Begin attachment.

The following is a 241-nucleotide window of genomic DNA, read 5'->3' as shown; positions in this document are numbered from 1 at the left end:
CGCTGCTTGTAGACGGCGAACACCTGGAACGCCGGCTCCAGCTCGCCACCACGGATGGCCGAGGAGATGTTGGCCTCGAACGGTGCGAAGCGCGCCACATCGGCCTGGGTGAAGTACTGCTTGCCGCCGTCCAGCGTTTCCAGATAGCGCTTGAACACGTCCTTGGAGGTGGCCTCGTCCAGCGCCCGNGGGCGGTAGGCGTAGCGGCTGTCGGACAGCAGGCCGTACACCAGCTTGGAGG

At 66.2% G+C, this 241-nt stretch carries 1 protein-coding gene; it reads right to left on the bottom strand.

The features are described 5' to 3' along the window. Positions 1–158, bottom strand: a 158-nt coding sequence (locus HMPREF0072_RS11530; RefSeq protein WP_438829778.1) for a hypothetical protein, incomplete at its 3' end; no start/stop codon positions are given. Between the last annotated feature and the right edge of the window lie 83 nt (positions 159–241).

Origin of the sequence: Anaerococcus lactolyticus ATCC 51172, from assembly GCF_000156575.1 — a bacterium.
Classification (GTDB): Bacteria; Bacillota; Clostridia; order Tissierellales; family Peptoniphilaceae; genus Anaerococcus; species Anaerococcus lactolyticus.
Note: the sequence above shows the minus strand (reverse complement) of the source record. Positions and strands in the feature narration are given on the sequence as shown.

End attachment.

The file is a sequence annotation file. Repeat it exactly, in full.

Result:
The following is a 241-nucleotide window of genomic DNA, read 5'->3' as shown; positions in this document are numbered from 1 at the left end:
CGCTGCTTGTAGACGGCGAACACCTGGAACGCCGGCTCCAGCTCGCCACCACGGATGGCCGAGGAGATGTTGGCCTCGAACGGTGCGAAGCGCGCCACATCGGCCTGGGTGAAGTACTGCTTGCCGCCGTCCAGCGTTTCCAGATAGCGCTTGAACACGTCCTTGGAGGTGGCCTCGTCCAGCGCCCGNGGGCGGTAGGCGTAGCGGCTGTCGGACAGCAGGCCGTACACCAGCTTGGAGG

At 66.2% G+C, this 241-nt stretch carries 1 protein-coding gene; it reads right to left on the bottom strand.

The features are described 5' to 3' along the window. Positions 1–158, bottom strand: a 158-nt coding sequence (locus HMPREF0072_RS11530; RefSeq protein WP_438829778.1) for a hypothetical protein, incomplete at its 3' end; no start/stop codon positions are given. Between the last annotated feature and the right edge of the window lie 83 nt (positions 159–241).

Origin of the sequence: Anaerococcus lactolyticus ATCC 51172, from assembly GCF_000156575.1 — a bacterium.
Classification (GTDB): Bacteria; Bacillota; Clostridia; order Tissierellales; family Peptoniphilaceae; genus Anaerococcus; species Anaerococcus lactolyticus.
Note: the sequence above shows the minus strand (reverse complement) of the source record. Positions and strands in the feature narration are given on the sequence as shown.